Telkom CEO, Aldo Mareuse, revealed Telkom Kenya is in talks with two unnamed parties over partnerships to allow it to sell high speed internet capacity from two undersea data cables that are about to land in the country. The company, which already distributes capacity from three other undersea cables, is the smallest in Kenya behind Safaricom and Bharti Airtel’s Kenyan unit and has been focusing on data to gain market share.
At a news conference, Mareuse confirmed Telkom Kenya’s extensive fibre network in the country by noting that “the combination of affordable data options, strong network coverage across the country…catering to a data hungry market, has enabled us to become the preferred data network”.
Telkom Kenya claims to have the cheapest data in the market, offering 2 gigabytes for 99 shillings. Safaricom, the dominant operator with nearly 70 percent of the market, responded to Telkom’s strategy by cutting its internet connection prices.
London-based Helios Investment which owns 60 percent of Telkom Kenya with the rest held by the government, had 4.1 million users, about 9 percent of the market as of July 2018. Mareuse who revealed the company’s efforts to win customers said “we are now putting in place an aggressive market engagement campaign, to strengthen our push towards 5 million customers and beyond”.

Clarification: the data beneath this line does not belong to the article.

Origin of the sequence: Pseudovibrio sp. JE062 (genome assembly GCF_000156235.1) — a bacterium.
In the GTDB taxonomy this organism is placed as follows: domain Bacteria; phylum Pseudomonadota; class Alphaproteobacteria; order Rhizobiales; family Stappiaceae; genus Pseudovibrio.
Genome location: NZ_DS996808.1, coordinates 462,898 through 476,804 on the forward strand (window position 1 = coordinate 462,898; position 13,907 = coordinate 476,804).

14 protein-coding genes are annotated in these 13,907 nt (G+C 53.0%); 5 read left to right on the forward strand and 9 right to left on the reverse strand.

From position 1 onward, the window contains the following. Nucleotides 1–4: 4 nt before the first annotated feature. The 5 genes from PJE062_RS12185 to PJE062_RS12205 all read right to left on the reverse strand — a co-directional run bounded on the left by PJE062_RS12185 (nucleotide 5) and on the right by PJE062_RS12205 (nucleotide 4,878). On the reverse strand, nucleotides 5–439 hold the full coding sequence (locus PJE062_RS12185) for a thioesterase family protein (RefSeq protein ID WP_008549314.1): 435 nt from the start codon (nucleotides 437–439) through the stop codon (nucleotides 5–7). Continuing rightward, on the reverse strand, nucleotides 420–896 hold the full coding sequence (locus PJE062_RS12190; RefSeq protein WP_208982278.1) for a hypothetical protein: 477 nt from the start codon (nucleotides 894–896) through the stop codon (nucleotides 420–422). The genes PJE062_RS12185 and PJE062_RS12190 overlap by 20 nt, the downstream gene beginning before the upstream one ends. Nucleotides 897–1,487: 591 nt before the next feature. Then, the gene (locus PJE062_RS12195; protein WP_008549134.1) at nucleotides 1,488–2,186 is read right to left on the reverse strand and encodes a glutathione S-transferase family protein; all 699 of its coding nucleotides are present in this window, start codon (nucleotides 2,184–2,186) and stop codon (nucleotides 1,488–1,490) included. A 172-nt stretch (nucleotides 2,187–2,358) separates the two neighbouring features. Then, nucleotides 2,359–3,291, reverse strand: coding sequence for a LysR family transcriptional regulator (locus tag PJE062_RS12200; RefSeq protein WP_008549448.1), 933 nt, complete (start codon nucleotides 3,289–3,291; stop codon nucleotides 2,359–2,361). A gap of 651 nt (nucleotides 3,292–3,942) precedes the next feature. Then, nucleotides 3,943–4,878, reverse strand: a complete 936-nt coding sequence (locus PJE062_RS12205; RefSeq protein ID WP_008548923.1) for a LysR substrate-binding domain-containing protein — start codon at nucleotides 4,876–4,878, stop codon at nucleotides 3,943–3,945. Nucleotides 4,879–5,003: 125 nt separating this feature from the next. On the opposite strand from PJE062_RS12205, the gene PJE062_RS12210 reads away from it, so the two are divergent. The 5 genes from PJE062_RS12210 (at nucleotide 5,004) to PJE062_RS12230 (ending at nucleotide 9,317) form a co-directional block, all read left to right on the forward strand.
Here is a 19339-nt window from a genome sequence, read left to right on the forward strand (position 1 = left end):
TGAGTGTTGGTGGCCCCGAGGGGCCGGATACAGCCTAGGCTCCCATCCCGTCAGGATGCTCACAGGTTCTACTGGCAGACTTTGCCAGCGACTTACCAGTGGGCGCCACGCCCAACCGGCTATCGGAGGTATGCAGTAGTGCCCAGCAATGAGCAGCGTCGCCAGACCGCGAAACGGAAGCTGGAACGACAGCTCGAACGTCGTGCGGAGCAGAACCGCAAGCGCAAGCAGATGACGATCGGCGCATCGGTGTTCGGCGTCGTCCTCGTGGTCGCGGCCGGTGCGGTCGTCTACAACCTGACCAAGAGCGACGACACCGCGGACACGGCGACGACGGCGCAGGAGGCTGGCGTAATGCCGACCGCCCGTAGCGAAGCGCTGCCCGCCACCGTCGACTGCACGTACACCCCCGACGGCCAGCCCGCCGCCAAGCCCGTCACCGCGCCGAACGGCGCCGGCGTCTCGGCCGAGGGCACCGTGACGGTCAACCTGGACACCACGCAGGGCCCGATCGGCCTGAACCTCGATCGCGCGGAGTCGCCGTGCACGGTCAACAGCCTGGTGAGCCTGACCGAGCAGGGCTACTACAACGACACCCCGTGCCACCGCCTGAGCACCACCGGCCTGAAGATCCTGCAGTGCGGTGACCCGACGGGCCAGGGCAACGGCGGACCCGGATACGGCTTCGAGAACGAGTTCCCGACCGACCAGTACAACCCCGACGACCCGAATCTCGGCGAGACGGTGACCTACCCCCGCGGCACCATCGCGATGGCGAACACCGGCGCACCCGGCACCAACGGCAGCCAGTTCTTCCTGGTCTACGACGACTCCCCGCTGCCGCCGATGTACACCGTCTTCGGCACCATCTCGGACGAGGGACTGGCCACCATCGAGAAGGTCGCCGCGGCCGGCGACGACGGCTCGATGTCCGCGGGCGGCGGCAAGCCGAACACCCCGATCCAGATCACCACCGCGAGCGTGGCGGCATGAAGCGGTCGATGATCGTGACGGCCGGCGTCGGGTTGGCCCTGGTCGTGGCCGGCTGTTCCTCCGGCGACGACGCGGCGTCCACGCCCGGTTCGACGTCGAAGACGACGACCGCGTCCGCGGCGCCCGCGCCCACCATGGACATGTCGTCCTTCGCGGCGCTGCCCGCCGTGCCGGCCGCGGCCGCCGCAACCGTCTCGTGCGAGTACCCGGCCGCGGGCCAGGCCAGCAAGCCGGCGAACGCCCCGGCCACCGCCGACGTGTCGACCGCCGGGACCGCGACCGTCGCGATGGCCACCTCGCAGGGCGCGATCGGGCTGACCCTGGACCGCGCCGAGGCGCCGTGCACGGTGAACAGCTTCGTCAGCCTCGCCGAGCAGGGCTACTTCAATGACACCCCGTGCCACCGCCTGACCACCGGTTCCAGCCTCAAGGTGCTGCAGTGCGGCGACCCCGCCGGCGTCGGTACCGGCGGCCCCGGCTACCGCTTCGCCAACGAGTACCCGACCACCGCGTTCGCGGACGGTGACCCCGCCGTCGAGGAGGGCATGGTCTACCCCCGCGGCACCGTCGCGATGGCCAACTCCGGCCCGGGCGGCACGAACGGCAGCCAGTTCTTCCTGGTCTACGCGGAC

According to Mareuse, there is need to boost competition in the sector by making regulators ensure agents of Telkom’s mobile money service T-Kash work with those of Safaricom’s M-Pesa platform on cash transfers and other transactions.
Although the two mobile money wallets have been interlinked, allowing customers of each service to send money to each other, Mareuse said the agent and merchant integration networks were critical.